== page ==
By 1951, Britons had grown tired of the Labour party, which had been unable to deliver on most of its promises of a brighter future. Voters again turned to the Conservatives, and at the age of seventy-seven, Churchill assumed the post of prime minister for the second time, serving until he voluntarily resigned in 1955. Now Sir Winston--he was knighted by Queen Elizabeth in 1953, the same year he also received the Nobel Prize for literature for his book The Second World War--truly entered retirement, still technically a member of Parliament but basically no longer active (or even interested) in politics. He spent most of his time in the country surrounded by his children, his grandchildren, his dogs, and his racing horses, painting and puttering and gracefully accepting the numerous honors that came his way, including the distinction of being named the first honorary citizen of the United States.

On January 15, 1965, the ninety-year-old statesman suffered a stroke. For nine days he clung to life, but early in the morning of January 24 came word that he had died at his London home. Tributes poured in from throughout the world, for as a Newsweek reporter noted, "there was the feeling that somehow Winston Churchill had a hand in shaping the course of virtually every life. He was the one man who had infinite confidence when few others could see any reason to hope at all. He was the rock that could not be shaken." After a state funeral of a scale and splendor usually reserved for monarchs, Churchill was buried on the grounds of the parish church near his birthplace.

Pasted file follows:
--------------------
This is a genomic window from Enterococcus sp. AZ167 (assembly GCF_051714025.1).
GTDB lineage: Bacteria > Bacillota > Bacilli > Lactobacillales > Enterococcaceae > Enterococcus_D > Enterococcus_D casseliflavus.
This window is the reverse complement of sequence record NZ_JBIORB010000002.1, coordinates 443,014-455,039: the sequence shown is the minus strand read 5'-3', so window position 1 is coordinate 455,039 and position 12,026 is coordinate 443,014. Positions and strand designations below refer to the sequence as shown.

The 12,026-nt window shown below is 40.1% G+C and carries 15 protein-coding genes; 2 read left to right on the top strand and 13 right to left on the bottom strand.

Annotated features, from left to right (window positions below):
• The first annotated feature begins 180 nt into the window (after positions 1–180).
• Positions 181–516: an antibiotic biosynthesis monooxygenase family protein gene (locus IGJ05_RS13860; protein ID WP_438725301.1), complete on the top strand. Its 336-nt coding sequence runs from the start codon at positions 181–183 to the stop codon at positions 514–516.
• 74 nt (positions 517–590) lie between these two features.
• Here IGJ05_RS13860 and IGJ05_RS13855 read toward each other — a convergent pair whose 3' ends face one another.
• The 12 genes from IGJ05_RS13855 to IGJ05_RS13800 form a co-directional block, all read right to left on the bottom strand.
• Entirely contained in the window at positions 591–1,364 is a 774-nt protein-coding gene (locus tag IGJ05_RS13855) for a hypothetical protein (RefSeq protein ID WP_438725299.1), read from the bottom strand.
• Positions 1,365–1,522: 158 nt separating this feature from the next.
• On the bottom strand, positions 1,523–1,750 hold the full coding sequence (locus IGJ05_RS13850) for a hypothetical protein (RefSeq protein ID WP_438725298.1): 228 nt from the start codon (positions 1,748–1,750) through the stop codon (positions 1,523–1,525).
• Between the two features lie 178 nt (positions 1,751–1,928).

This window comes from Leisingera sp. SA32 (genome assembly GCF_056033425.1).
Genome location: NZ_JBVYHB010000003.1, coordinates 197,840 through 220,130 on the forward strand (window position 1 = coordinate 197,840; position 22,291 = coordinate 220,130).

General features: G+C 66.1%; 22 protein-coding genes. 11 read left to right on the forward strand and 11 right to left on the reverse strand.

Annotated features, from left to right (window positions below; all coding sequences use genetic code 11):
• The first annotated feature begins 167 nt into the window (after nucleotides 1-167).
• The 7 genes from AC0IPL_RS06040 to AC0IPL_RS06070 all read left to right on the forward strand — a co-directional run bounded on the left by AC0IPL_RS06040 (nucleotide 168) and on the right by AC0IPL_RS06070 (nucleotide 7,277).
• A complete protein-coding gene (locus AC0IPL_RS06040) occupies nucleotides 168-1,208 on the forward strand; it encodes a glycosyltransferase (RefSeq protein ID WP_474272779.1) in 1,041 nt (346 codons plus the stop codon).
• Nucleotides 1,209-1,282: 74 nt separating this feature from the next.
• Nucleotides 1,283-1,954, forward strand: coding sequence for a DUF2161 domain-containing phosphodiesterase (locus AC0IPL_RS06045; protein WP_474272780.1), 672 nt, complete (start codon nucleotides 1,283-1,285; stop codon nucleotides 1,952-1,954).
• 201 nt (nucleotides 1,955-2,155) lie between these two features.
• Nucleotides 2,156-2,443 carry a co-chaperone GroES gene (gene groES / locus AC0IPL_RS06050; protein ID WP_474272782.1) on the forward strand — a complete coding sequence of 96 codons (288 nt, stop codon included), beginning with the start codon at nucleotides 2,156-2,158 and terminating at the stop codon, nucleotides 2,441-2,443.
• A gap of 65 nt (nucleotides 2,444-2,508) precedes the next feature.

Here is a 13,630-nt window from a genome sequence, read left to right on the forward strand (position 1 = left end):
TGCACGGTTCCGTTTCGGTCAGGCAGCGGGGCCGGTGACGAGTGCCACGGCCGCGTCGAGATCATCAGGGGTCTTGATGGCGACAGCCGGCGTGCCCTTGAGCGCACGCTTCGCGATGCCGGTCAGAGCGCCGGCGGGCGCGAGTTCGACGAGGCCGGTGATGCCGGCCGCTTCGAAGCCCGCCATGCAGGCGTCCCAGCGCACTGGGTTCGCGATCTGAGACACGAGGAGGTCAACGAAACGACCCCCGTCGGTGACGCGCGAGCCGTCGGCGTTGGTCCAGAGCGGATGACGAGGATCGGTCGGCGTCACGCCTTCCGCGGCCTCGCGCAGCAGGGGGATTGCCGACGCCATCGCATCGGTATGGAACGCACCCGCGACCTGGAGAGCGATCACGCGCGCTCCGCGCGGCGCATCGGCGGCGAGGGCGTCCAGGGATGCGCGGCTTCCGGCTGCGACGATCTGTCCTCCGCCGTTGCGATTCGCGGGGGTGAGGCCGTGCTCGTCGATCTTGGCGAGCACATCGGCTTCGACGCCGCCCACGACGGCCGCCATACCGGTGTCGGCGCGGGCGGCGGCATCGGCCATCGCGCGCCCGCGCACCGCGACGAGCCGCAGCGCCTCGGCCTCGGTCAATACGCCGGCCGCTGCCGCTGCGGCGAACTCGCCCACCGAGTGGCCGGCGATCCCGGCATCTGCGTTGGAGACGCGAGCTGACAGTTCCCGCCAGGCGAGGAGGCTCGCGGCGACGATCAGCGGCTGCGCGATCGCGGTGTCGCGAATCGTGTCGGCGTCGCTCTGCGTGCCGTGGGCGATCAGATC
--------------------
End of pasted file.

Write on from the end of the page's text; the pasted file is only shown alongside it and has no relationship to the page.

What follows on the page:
With the death of one of the last great figures of World War II came a sense that the world itself had changed in some way, that the era of such personally powerful and dynamic leadership had also ended. As a writer for Time put it, "Today's rulers seem, in comparison, faceless and mediocre. Churchill was an aristocrat, a brilliant dilettante, a creator in a dozen roles and garbs. He was a specialist in nothing--except courage, imagination, intelligence. He was never afraid to lead, and he knew that a leader must sometimes risk failure and disapproval rather than seek universal acclaim." Concluded another writer for Time: "If Churchill was sometimes wrong, on the great issues of his times he was most often right. History will forgive his faults; it can never forget the indomitable, imperturbable spirit that swept a people to greatness."

June 9, 2009: The U.S. Librarian of Congress announced the recognition of Churchill's March 5, 1946, speech at Westminster College in Fulton, Missouri, as a culturally significant recording to be included in the sound archive of the National Recording Registry.